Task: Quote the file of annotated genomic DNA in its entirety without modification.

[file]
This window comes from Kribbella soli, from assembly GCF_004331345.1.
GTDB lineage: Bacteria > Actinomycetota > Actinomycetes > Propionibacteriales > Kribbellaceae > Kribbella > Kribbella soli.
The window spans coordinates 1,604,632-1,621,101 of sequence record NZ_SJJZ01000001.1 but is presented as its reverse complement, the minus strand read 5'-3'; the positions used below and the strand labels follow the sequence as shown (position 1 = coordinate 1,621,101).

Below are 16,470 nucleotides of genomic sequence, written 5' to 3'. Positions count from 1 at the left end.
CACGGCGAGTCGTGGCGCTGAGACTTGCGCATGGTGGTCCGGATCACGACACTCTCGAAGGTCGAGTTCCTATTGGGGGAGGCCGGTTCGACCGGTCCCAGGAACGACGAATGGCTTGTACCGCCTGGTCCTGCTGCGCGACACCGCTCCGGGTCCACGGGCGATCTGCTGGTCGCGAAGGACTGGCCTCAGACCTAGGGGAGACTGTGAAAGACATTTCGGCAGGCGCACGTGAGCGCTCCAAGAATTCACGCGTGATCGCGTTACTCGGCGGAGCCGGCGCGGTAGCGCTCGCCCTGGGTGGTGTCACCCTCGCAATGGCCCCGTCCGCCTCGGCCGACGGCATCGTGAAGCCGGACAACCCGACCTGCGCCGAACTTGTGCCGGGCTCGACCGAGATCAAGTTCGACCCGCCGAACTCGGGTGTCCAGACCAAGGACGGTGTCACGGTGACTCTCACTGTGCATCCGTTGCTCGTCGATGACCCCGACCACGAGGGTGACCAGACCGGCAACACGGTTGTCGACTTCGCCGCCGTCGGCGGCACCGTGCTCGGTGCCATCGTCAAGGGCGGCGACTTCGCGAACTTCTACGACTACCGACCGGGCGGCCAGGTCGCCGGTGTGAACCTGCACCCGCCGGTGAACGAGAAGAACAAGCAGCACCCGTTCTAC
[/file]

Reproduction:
This window comes from Kribbella soli, from assembly GCF_004331345.1.
GTDB lineage: Bacteria > Actinomycetota > Actinomycetes > Propionibacteriales > Kribbellaceae > Kribbella > Kribbella soli.
The window spans coordinates 1,604,632-1,621,101 of sequence record NZ_SJJZ01000001.1 but is presented as its reverse complement, the minus strand read 5'-3'; the positions used below and the strand labels follow the sequence as shown (position 1 = coordinate 1,621,101).

Below are 16,470 nucleotides of genomic sequence, written 5' to 3'. Positions count from 1 at the left end.
CACGGCGAGTCGTGGCGCTGAGACTTGCGCATGGTGGTCCGGATCACGACACTCTCGAAGGTCGAGTTCCTATTGGGGGAGGCCGGTTCGACCGGTCCCAGGAACGACGAATGGCTTGTACCGCCTGGTCCTGCTGCGCGACACCGCTCCGGGTCCACGGGCGATCTGCTGGTCGCGAAGGACTGGCCTCAGACCTAGGGGAGACTGTGAAAGACATTTCGGCAGGCGCACGTGAGCGCTCCAAGAATTCACGCGTGATCGCGTTACTCGGCGGAGCCGGCGCGGTAGCGCTCGCCCTGGGTGGTGTCACCCTCGCAATGGCCCCGTCCGCCTCGGCCGACGGCATCGTGAAGCCGGACAACCCGACCTGCGCCGAACTTGTGCCGGGCTCGACCGAGATCAAGTTCGACCCGCCGAACTCGGGTGTCCAGACCAAGGACGGTGTCACGGTGACTCTCACTGTGCATCCGTTGCTCGTCGATGACCCCGACCACGAGGGTGACCAGACCGGCAACACGGTTGTCGACTTCGCCGCCGTCGGCGGCACCGTGCTCGGTGCCATCGTCAAGGGCGGCGACTTCGCGAACTTCTACGACTACCGACCGGGCGGCCAGGTCGCCGGTGTGAACCTGCACCCGCCGGTGAACGAGAAGAACAAGCAGCACCCGTTCTAC